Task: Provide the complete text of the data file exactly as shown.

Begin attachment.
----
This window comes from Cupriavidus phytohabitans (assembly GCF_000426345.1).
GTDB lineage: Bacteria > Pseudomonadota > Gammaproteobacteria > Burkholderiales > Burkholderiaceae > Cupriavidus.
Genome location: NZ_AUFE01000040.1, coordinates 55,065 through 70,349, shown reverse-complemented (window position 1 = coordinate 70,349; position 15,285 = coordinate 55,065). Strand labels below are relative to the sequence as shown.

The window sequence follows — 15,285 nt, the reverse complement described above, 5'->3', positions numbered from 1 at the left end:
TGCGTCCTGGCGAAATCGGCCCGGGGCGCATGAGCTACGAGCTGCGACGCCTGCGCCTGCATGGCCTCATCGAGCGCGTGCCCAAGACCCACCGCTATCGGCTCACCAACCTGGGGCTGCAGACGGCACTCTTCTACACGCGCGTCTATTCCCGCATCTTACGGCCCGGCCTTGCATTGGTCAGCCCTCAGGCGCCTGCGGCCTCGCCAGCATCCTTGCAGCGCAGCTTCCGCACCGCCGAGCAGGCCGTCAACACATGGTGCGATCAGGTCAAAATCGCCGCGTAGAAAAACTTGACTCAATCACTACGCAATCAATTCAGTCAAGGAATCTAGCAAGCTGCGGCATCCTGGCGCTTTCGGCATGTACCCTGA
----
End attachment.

This window comes from Cupriavidus phytohabitans (assembly GCF_000426345.1).
GTDB lineage: Bacteria > Pseudomonadota > Gammaproteobacteria > Burkholderiales > Burkholderiaceae > Cupriavidus.
Genome location: NZ_AUFE01000040.1, coordinates 55,065 through 70,349, shown reverse-complemented (window position 1 = coordinate 70,349; position 15,285 = coordinate 55,065). Strand labels below are relative to the sequence as shown.

The window sequence follows — 15,285 nt, the reverse complement described above, 5'->3', positions numbered from 1 at the left end:
TGCGTCCTGGCGAAATCGGCCCGGGGCGCATGAGCTACGAGCTGCGACGCCTGCGCCTGCATGGCCTCATCGAGCGCGTGCCCAAGACCCACCGCTATCGGCTCACCAACCTGGGGCTGCAGACGGCACTCTTCTACACGCGCGTCTATTCCCGCATCTTACGGCCCGGCCTTGCATTGGTCAGCCCTCAGGCGCCTGCGGCCTCGCCAGCATCCTTGCAGCGCAGCTTCCGCACCGCCGAGCAGGCCGTCAACACATGGTGCGATCAGGTCAAAATCGCCGCGTAGAAAAACTTGACTCAATCACTACGCAATCAATTCAGTCAAGGAATCTAGCAAGCTGCGGCATCCTGGCGCTTTCGGCATGTACCCTGA